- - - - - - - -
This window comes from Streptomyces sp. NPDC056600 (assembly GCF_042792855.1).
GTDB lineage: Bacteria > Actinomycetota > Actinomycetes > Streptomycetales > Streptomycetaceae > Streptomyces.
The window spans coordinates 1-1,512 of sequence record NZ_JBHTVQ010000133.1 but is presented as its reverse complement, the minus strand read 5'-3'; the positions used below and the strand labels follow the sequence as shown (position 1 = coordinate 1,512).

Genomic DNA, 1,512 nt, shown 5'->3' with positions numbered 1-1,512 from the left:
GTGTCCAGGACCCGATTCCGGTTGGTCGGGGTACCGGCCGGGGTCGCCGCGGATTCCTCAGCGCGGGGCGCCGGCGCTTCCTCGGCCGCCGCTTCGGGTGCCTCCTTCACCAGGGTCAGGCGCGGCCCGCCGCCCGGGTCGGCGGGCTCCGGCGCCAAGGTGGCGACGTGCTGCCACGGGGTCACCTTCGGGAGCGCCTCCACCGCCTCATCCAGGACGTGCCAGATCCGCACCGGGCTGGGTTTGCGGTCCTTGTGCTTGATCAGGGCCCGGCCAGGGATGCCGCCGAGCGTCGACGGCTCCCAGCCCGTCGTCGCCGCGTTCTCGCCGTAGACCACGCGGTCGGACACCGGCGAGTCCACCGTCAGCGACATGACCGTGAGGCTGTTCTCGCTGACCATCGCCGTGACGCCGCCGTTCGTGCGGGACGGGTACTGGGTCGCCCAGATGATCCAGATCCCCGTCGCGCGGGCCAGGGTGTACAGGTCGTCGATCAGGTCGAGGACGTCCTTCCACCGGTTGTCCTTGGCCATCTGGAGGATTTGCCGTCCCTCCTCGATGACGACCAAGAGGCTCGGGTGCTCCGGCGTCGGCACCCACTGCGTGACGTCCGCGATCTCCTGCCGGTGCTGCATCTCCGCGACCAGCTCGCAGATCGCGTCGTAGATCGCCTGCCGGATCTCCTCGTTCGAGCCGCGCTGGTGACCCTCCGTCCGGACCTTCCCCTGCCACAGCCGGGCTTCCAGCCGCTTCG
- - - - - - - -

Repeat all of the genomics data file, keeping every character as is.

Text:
This window comes from Streptomyces sp. NPDC056600 (assembly GCF_042792855.1).
GTDB lineage: Bacteria > Actinomycetota > Actinomycetes > Streptomycetales > Streptomycetaceae > Streptomyces.
The window spans coordinates 1-1,512 of sequence record NZ_JBHTVQ010000133.1 but is presented as its reverse complement, the minus strand read 5'-3'; the positions used below and the strand labels follow the sequence as shown (position 1 = coordinate 1,512).

Genomic DNA, 1,512 nt, shown 5'->3' with positions numbered 1-1,512 from the left:
GTGTCCAGGACCCGATTCCGGTTGGTCGGGGTACCGGCCGGGGTCGCCGCGGATTCCTCAGCGCGGGGCGCCGGCGCTTCCTCGGCCGCCGCTTCGGGTGCCTCCTTCACCAGGGTCAGGCGCGGCCCGCCGCCCGGGTCGGCGGGCTCCGGCGCCAAGGTGGCGACGTGCTGCCACGGGGTCACCTTCGGGAGCGCCTCCACCGCCTCATCCAGGACGTGCCAGATCCGCACCGGGCTGGGTTTGCGGTCCTTGTGCTTGATCAGGGCCCGGCCAGGGATGCCGCCGAGCGTCGACGGCTCCCAGCCCGTCGTCGCCGCGTTCTCGCCGTAGACCACGCGGTCGGACACCGGCGAGTCCACCGTCAGCGACATGACCGTGAGGCTGTTCTCGCTGACCATCGCCGTGACGCCGCCGTTCGTGCGGGACGGGTACTGGGTCGCCCAGATGATCCAGATCCCCGTCGCGCGGGCCAGGGTGTACAGGTCGTCGATCAGGTCGAGGACGTCCTTCCACCGGTTGTCCTTGGCCATCTGGAGGATTTGCCGTCCCTCCTCGATGACGACCAAGAGGCTCGGGTGCTCCGGCGTCGGCACCCACTGCGTGACGTCCGCGATCTCCTGCCGGTGCTGCATCTCCGCGACCAGCTCGCAGATCGCGTCGTAGATCGCCTGCCGGATCTCCTCGTTCGAGCCGCGCTGGTGACCCTCCGTCCGGACCTTCCCCTGCCACAGCCGGGCTTCCAGCCGCTTCG